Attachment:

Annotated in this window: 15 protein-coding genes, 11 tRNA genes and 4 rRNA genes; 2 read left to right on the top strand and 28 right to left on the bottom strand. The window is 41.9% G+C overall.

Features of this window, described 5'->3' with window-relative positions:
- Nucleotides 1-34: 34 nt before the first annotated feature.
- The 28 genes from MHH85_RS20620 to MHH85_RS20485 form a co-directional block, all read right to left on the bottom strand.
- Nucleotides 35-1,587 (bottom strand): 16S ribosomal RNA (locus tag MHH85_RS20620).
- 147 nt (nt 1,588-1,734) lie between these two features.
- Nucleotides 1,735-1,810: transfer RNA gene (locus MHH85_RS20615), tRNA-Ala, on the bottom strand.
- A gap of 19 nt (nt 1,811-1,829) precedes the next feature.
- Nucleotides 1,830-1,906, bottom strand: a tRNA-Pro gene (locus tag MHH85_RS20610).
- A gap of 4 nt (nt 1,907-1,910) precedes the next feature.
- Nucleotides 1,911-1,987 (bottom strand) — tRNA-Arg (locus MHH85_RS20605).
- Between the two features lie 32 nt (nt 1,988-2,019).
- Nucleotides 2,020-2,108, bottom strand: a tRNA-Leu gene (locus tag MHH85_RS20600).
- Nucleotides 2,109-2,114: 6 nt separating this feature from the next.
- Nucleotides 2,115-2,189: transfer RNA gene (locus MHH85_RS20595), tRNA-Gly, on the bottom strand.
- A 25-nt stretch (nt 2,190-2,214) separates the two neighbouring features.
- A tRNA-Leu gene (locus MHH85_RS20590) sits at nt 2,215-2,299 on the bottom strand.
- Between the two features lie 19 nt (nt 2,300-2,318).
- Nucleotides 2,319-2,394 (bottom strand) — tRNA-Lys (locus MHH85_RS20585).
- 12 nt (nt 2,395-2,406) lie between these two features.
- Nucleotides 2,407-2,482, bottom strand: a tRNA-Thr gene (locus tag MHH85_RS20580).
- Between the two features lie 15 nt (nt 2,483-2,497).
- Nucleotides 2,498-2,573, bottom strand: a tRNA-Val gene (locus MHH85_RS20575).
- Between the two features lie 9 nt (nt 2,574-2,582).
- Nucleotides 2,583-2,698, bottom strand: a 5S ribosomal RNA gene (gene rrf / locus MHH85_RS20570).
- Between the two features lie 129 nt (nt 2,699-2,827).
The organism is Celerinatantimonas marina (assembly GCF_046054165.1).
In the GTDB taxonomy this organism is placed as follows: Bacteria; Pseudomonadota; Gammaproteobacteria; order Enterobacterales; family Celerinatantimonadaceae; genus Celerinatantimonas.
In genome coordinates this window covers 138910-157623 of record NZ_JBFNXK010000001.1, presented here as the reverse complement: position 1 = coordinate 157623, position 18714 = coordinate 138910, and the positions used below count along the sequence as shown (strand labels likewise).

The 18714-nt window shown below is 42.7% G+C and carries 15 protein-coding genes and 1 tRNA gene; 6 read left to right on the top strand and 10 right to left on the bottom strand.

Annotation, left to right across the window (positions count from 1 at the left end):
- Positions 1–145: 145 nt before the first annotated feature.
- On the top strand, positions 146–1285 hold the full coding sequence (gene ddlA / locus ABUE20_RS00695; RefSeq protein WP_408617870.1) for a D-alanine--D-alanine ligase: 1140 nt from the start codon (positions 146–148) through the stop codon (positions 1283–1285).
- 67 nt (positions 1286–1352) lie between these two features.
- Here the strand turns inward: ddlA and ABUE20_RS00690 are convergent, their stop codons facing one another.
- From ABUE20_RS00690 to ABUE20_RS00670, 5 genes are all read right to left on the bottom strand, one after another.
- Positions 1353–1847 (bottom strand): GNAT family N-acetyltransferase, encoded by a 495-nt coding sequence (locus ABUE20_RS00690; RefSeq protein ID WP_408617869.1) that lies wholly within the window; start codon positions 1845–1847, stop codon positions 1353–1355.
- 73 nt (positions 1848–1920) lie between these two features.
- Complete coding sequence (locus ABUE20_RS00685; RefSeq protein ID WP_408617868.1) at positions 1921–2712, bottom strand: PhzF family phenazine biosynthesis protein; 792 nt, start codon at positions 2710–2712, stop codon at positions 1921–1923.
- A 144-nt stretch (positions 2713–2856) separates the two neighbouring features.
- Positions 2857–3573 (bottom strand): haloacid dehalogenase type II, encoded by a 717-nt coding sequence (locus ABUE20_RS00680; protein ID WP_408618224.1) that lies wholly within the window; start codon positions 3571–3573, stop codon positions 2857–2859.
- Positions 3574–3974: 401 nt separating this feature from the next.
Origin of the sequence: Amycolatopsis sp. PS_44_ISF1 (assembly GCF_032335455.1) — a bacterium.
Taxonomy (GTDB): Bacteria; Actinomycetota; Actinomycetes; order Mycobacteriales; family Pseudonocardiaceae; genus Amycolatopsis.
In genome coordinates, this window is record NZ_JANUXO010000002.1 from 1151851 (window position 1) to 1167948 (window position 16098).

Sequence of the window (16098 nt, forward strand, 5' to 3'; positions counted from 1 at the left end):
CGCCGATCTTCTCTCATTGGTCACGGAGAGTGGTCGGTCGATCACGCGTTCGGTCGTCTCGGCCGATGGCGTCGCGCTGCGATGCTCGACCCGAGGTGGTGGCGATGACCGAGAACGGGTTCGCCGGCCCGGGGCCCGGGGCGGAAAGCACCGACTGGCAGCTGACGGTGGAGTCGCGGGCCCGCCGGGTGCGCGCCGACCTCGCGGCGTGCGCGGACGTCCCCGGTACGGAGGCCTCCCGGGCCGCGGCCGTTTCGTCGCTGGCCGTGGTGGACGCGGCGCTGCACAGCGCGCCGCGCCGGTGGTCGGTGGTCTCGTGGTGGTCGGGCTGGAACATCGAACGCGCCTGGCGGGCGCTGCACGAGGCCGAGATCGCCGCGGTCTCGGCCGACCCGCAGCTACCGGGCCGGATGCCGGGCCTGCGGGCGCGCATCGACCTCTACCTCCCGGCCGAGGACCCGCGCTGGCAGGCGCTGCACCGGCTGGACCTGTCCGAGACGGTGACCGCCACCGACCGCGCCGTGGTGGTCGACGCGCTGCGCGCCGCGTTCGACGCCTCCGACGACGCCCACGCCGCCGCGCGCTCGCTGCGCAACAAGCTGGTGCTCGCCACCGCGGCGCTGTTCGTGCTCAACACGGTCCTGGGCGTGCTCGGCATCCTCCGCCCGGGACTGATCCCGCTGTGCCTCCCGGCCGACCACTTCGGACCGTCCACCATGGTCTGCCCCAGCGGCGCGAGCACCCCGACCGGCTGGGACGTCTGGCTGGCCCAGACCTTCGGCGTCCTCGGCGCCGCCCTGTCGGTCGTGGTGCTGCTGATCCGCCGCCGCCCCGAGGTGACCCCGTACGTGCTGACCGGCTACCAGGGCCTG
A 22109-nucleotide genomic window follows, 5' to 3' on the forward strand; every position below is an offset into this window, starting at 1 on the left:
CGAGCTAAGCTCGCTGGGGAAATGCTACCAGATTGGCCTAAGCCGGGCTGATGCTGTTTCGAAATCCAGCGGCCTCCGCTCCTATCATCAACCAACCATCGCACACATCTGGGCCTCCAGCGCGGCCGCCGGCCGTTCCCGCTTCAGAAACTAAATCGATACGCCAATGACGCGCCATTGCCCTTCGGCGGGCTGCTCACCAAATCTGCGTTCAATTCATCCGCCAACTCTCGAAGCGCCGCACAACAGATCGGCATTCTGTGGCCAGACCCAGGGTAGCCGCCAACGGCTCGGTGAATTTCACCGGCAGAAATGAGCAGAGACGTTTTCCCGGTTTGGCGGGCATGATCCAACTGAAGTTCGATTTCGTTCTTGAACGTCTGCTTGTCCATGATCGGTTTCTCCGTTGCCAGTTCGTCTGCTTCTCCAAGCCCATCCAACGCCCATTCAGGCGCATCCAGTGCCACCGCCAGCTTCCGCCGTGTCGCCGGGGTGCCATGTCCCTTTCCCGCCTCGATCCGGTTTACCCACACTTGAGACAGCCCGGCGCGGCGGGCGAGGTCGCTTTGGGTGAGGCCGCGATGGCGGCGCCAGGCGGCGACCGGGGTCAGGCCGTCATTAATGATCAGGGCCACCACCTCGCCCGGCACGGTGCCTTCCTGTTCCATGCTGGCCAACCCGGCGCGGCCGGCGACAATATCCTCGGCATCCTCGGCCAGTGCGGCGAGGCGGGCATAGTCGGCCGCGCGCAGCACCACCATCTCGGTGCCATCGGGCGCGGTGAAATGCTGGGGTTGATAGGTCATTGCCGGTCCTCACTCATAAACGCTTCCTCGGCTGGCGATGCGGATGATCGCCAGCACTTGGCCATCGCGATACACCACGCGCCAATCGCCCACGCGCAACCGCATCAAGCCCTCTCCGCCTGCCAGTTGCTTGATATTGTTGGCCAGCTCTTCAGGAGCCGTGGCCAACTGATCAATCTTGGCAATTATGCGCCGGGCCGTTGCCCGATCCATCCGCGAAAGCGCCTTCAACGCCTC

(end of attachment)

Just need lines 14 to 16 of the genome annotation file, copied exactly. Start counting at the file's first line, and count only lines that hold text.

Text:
- Nucleotides 2,109-2,114: 6 nt separating this feature from the next.
- Nucleotides 2,115-2,189: transfer RNA gene (locus MHH85_RS20595), tRNA-Gly, on the bottom strand.
- A 25-nt stretch (nt 2,190-2,214) separates the two neighbouring features.